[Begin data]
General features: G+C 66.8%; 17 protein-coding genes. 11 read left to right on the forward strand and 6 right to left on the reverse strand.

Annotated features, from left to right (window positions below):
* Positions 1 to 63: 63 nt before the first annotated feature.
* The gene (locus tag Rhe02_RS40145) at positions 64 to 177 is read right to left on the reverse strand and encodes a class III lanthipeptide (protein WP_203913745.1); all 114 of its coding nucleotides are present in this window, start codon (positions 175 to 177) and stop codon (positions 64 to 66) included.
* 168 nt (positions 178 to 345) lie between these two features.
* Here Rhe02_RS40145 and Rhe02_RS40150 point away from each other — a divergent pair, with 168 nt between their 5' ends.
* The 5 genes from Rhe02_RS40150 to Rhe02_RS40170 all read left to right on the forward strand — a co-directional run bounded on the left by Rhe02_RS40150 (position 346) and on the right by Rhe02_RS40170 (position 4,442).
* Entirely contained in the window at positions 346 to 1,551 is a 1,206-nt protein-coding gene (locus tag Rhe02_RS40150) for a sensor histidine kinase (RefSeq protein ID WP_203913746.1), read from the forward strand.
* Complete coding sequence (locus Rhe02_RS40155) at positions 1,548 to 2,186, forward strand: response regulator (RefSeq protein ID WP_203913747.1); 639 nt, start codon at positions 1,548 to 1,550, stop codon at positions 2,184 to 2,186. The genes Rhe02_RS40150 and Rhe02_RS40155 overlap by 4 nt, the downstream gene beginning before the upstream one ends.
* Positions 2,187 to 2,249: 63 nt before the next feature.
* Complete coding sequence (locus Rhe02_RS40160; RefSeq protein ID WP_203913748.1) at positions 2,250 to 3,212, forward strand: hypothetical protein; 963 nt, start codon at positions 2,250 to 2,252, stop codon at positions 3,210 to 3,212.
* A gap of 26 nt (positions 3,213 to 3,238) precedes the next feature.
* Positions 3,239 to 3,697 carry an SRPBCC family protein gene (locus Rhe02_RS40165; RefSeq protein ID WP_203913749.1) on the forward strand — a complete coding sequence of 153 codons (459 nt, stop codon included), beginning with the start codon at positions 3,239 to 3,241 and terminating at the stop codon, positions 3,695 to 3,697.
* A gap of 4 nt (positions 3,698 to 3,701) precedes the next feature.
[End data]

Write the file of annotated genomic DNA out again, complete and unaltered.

General features: G+C 66.8%; 17 protein-coding genes. 11 read left to right on the forward strand and 6 right to left on the reverse strand.

Annotated features, from left to right (window positions below):
* Positions 1 to 63: 63 nt before the first annotated feature.
* The gene (locus tag Rhe02_RS40145) at positions 64 to 177 is read right to left on the reverse strand and encodes a class III lanthipeptide (protein WP_203913745.1); all 114 of its coding nucleotides are present in this window, start codon (positions 175 to 177) and stop codon (positions 64 to 66) included.
* 168 nt (positions 178 to 345) lie between these two features.
* Here Rhe02_RS40145 and Rhe02_RS40150 point away from each other — a divergent pair, with 168 nt between their 5' ends.
* The 5 genes from Rhe02_RS40150 to Rhe02_RS40170 all read left to right on the forward strand — a co-directional run bounded on the left by Rhe02_RS40150 (position 346) and on the right by Rhe02_RS40170 (position 4,442).
* Entirely contained in the window at positions 346 to 1,551 is a 1,206-nt protein-coding gene (locus tag Rhe02_RS40150) for a sensor histidine kinase (RefSeq protein ID WP_203913746.1), read from the forward strand.
* Complete coding sequence (locus Rhe02_RS40155) at positions 1,548 to 2,186, forward strand: response regulator (RefSeq protein ID WP_203913747.1); 639 nt, start codon at positions 1,548 to 1,550, stop codon at positions 2,184 to 2,186. The genes Rhe02_RS40150 and Rhe02_RS40155 overlap by 4 nt, the downstream gene beginning before the upstream one ends.
* Positions 2,187 to 2,249: 63 nt before the next feature.
* Complete coding sequence (locus Rhe02_RS40160; RefSeq protein ID WP_203913748.1) at positions 2,250 to 3,212, forward strand: hypothetical protein; 963 nt, start codon at positions 2,250 to 2,252, stop codon at positions 3,210 to 3,212.
* A gap of 26 nt (positions 3,213 to 3,238) precedes the next feature.
* Positions 3,239 to 3,697 carry an SRPBCC family protein gene (locus Rhe02_RS40165; RefSeq protein ID WP_203913749.1) on the forward strand — a complete coding sequence of 153 codons (459 nt, stop codon included), beginning with the start codon at positions 3,239 to 3,241 and terminating at the stop codon, positions 3,695 to 3,697.
* A gap of 4 nt (positions 3,698 to 3,701) precedes the next feature.